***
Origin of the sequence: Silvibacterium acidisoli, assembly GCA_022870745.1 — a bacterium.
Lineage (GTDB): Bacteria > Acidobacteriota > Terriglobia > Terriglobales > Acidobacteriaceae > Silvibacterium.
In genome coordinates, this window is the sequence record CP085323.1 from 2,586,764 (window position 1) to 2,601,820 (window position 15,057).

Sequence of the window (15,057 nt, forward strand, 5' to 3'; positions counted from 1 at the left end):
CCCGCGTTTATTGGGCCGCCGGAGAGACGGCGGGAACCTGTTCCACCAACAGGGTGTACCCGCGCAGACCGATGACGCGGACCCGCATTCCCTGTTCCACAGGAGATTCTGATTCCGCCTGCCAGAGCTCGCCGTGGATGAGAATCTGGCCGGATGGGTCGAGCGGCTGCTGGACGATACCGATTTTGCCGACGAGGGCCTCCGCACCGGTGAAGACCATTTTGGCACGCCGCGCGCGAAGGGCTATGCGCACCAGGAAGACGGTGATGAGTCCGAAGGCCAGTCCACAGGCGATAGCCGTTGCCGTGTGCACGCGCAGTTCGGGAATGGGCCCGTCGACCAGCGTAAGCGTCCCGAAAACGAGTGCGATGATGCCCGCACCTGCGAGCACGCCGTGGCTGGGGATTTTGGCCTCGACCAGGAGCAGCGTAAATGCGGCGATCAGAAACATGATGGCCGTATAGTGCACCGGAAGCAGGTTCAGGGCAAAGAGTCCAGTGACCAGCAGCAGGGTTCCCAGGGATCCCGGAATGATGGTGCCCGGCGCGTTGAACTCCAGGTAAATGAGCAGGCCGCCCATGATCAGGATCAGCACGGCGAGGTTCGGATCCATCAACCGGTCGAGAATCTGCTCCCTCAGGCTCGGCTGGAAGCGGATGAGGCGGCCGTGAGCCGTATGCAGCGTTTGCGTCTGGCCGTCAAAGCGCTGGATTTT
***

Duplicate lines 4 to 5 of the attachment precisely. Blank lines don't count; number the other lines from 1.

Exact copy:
Sequence of the window (15,057 nt, forward strand, 5' to 3'; positions counted from 1 at the left end):
CCCGCGTTTATTGGGCCGCCGGAGAGACGGCGGGAACCTGTTCCACCAACAGGGTGTACCCGCGCAGACCGATGACGCGGACCCGCATTCCCTGTTCCACAGGAGATTCTGATTCCGCCTGCCAGAGCTCGCCGTGGATGAGAATCTGGCCGGATGGGTCGAGCGGCTGCTGGACGATACCGATTTTGCCGACGAGGGCCTCCGCACCGGTGAAGACCATTTTGGCACGCCGCGCGCGAAGGGCTATGCGCACCAGGAAGACGGTGATGAGTCCGAAGGCCAGTCCACAGGCGATAGCCGTTGCCGTGTGCACGCGCAGTTCGGGAATGGGCCCGTCGACCAGCGTAAGCGTCCCGAAAACGAGTGCGATGATGCCCGCACCTGCGAGCACGCCGTGGCTGGGGATTTTGGCCTCGACCAGGAGCAGCGTAAATGCGGCGATCAGAAACATGATGGCCGTATAGTGCACCGGAAGCAGGTTCAGGGCAAAGAGTCCAGTGACCAGCAGCAGGGTTCCCAGGGATCCCGGAATGATGGTGCCCGGCGCGTTGAACTCCAGGTAAATGAGCAGGCCGCCCATGATCAGGATCAGCACGGCGAGGTTCGGATCCATCAACCGGTCGAGAATCTGCTCCCTCAGGCTCGGCTGGAAGCGGATGAGGCGGCCGTGAGCCGTATGCAGCGTTTGCGTCTGGCCGTCAAAGCGCTGGATTTT